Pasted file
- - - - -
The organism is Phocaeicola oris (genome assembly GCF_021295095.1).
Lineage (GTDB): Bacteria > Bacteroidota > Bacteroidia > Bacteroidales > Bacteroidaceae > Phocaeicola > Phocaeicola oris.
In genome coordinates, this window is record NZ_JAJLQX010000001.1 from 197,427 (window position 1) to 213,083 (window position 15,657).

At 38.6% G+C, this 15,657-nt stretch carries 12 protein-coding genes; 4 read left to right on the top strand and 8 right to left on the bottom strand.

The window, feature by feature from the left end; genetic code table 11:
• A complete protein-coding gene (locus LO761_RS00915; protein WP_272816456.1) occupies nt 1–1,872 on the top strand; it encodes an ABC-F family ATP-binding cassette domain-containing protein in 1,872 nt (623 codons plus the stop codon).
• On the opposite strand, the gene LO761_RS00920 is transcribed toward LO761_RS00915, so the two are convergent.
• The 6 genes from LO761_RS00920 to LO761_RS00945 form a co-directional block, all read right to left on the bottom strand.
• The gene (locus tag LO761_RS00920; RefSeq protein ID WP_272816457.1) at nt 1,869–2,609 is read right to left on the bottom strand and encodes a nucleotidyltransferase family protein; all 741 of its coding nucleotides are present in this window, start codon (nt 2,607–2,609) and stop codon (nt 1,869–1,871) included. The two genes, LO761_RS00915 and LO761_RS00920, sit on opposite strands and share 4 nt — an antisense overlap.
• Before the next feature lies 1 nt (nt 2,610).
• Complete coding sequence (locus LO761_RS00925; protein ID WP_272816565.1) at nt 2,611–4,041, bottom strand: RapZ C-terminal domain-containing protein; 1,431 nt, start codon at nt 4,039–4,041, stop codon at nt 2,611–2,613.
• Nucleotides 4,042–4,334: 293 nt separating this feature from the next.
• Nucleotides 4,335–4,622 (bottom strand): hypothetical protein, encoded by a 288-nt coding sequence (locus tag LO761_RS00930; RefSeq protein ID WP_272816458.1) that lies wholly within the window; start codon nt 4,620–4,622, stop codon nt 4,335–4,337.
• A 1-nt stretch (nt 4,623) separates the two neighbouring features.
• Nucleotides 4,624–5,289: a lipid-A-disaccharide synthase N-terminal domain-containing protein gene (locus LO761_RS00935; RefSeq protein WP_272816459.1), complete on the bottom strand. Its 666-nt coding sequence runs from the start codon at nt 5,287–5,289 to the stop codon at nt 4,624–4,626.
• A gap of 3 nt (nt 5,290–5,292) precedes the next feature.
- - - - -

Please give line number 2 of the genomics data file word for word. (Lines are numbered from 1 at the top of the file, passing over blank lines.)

Lineage (GTDB): Bacteria > Bacteroidota > Bacteroidia > Bacteroidales > Bacteroidaceae > Phocaeicola > Phocaeicola oris.